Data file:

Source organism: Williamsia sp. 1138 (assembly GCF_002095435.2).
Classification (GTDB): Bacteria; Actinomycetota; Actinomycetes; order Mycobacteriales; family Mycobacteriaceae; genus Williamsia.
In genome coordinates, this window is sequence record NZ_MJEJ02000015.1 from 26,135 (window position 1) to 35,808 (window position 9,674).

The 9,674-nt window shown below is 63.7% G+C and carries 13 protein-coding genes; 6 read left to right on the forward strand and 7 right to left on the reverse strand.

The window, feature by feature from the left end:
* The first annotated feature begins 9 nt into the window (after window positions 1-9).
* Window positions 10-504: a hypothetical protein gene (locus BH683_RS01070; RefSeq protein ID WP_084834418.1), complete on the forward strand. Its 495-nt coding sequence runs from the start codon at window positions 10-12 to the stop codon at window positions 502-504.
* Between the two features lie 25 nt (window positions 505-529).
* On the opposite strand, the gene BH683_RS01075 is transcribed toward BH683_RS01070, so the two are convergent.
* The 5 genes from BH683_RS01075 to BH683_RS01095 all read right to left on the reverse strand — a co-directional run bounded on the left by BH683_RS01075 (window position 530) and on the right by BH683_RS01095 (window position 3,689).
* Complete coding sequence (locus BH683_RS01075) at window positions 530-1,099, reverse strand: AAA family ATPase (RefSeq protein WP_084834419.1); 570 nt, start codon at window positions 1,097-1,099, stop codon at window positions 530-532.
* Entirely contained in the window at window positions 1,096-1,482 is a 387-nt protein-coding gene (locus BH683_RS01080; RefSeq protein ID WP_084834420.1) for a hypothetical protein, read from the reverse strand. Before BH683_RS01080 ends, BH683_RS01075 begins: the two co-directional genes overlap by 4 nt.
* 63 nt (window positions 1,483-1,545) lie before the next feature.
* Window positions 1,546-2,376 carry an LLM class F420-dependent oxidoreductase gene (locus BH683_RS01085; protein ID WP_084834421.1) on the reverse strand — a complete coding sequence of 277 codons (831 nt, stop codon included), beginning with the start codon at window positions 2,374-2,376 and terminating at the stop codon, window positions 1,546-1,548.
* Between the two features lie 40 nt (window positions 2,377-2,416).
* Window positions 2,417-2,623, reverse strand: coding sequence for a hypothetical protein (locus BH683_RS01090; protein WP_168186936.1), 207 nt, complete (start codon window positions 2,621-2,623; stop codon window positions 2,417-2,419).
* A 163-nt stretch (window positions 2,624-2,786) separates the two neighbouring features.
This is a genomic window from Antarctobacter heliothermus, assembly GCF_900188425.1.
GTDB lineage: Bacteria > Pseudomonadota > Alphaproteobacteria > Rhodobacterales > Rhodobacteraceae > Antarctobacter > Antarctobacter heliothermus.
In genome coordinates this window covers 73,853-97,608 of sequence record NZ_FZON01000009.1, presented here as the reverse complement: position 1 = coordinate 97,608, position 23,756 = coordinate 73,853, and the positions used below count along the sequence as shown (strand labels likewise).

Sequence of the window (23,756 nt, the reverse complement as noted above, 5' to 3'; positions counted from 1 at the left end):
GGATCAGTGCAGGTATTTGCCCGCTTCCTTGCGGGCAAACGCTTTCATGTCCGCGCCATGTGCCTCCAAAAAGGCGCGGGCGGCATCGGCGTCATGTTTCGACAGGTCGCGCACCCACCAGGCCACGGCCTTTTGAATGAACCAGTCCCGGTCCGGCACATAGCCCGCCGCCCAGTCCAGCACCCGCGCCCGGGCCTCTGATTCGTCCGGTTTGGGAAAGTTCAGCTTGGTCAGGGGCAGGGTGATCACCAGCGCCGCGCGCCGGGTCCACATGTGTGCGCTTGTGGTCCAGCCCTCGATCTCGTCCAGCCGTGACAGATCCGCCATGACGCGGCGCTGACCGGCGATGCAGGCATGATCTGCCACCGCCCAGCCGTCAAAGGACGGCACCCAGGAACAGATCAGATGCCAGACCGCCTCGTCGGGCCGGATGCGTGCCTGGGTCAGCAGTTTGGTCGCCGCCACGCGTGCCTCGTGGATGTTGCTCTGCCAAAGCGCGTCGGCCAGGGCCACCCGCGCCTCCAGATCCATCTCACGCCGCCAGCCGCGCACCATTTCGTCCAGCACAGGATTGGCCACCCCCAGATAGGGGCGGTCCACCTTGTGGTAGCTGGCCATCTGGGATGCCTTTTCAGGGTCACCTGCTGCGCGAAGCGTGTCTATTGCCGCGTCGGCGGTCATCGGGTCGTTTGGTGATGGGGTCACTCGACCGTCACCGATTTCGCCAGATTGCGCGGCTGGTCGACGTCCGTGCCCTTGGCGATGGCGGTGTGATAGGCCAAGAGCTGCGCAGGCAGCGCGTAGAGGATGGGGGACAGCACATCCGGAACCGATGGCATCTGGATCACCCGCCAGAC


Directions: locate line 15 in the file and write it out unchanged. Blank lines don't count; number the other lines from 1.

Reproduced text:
* Between the two features lie 40 nt (window positions 2,377-2,416).